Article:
Sake Training: The basics of Japanese Sake compiled by Sakeportal and with thanks to our Sommelier.
To help Educate, Inform and Spread the Sake Love
Video accompanying the notes
History of Japanese Sake
If we think of the history of Sake as the history of Japanese liquor or of rice-based liquor, the origins go back as far as 2,500 years ago when rice growing became prevalent in Japan.
The oldest written records about Japanese Sake are found in third-century. In the 12th to 15th centuries, Sake came to be brewed at Shinto shrines and Buddhist temples, and the techniques of Sake brewing in use today were largely developed during this period.
With advances in brewing technology and innovations in woodworking technology enabling construction of large 1,500 litre vats, full-fledged production of Sake by specialists (not affiliated with temples or shrines) began in the 16th century (known as the Muromachi period).
The 19th century saw the introduction of the waterwheel so Sake production moved from foot treadles to waterwheel milling. This boosted quality by increasing the level of milling.
At the same time, there was a shift to Sake production in the winter when there is less risk of bacterial contamination; this facilitated a stable production of high quality Sake.
Brewing of Japanese Sake 1
Sake is made from rice, water and Koji.
There are many processes in making Sake but basically it is a 2 stage fermentation.
The rice is steamed and then cooled.
Normal rice can not be used as the protein is too high and affects the flavor. Farmers are contracted to produce Sake rice for breweries. The pinnacle of Sake rice is Yamada Nishiki (although Gohyakumangoku is a close second and has a distinctive flavor).
Even within the Yamada Nishiki rice there are different levels with AAA Yamada Nishiki being regarded as the purest and best.
After cooling the rice, Koji (a fermenting agent) is added to the rice. Often the Koji agent is a propriety ingredient. The mixing and temperature control of the Koji mould with the rice is a very precise process and is done over 2-3 days.
The Koji changes the starch in rice to glucose.
The Koji is one main element that also gives Sake health benefits, unusual for alcohol but studies show Sake can be beneficial for a range of health benefits from weight loss, healthy skin, anti-ageing, lower cancer risk and boosting the body’s immunity. A full list of benefits can be found here:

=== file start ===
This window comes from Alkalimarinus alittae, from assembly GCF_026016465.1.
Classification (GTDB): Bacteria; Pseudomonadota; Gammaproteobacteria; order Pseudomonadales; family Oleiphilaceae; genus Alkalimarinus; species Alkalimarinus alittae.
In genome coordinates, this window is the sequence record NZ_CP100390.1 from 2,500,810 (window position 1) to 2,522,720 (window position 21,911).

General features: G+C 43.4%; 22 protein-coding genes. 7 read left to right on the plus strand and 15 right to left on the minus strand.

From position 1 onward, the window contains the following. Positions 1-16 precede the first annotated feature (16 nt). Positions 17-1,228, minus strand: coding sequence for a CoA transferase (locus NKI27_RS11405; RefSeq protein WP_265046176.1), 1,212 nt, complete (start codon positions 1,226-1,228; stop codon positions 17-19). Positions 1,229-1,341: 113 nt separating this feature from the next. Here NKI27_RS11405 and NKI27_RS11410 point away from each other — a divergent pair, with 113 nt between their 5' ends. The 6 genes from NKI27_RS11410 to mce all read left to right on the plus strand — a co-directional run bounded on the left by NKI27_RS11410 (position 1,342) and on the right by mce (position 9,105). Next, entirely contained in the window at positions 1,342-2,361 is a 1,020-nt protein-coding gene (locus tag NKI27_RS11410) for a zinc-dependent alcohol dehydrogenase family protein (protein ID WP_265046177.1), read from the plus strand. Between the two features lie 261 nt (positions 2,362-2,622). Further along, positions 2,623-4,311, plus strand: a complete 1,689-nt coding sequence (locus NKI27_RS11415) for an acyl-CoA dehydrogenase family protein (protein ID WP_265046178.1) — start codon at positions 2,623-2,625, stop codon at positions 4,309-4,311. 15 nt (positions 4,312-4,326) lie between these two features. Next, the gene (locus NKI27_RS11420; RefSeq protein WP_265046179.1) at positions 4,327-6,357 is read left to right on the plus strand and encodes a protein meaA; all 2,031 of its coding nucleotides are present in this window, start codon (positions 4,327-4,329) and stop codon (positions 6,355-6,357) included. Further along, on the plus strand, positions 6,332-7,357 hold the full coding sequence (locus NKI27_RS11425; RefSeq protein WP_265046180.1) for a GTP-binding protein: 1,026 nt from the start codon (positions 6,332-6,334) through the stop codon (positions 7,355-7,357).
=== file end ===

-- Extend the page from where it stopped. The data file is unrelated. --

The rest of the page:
Brewing of Japanese Sake 2
After 2-3 days the Koji rice mix is ready.
It is added to a yeast mix and more water is added to turn the glucose into alcohol. This, again, is a very precise process and varying amounts of Koji rice, water and yeast mix are added carefully over 4 or 5 days.
It is the Koji and water used that gives each brewery their base taste.
Because the base taste is similar for each brewery (although the Sake flavor will be very different), we suggest recommending Sake from the same brewery.
The fermentation process takes place over a period depending on the type of Sake and temperature control.
All the ingredients are then pressed to obtain the liquid Sake. The pressing can be done by machine or natural pressed (shizuku) see later.
The Sake is then filtered (sometimes with charcoal, sometimes not) and heated again to 60/65 degrees Celsius to remove any potentially harmful bacteria.
The finished product is standard Japanese Sake.
Types of Japanese Sake 1
Types of Japanese Sake 2
Limited edition Sake is produced is low volumes.
Sake pressed by shizuku (natural method).
This is where the Sake is put into mesh bags and the liquid that drops through the bag is collected. This is a very time-consuming, laborious process and the Sake is therefore highly respected.
SMV of Sake (Sake Meter Value):
Sweetness and dryness of Sake is ranked as below:
We suggest you recommend Sake of similar SMV.
How to Taste Japanese Sake
To fully enjoy the Sake we recommend it is served cold 7-8 degrees Celsius.
Do not rush drinking Sake. It is to be savoured and enjoyed!
The recommended steps are as follows:
(1) Observe the appearance, including color, clarity and viscosity.
(2) Evaluate the “uwadachika” (aroma) by smelling the aroma given off directly by the Sake.
(3) Take a sip of Sake into the mouth, spread it around on the tongue, breathe in air through the mouth and mix it with the Sake.
(4) Evaluate the “fukumika” which is the aroma that reaches the nose via the mouth.
(5) Slowly taste in the mouth.
(6) Sip more sake and allow it to pass down the throat in order to evaluate the strength and flavor of the aftertaste.
Japanese Sake Etiquette and Storage
Pour from the bottle with the label up. This dates back to the receiver being able to see what Sake you are giving.
Sharing is important! Fill someone’s cup up when it is one third empty.
This is a good idea to get customers to follow traditional Japanese sharing Sake culture, as it means customers
will drink more Sake.
Before drinking: Clink cups and say KAMPAI! (Cam pie) Meaning Cheers in English.
Your Sake can be stored for up to one year. Longer is possible and the Sake will not go bad but the taste will change.
It is best stored in the shade in a cool or, preferably, cold area.
After opening, drink within 2 weeks and keep refrigerated.
To help the Sake last longer an air vacuum pump (the same as used for wine) is recommended.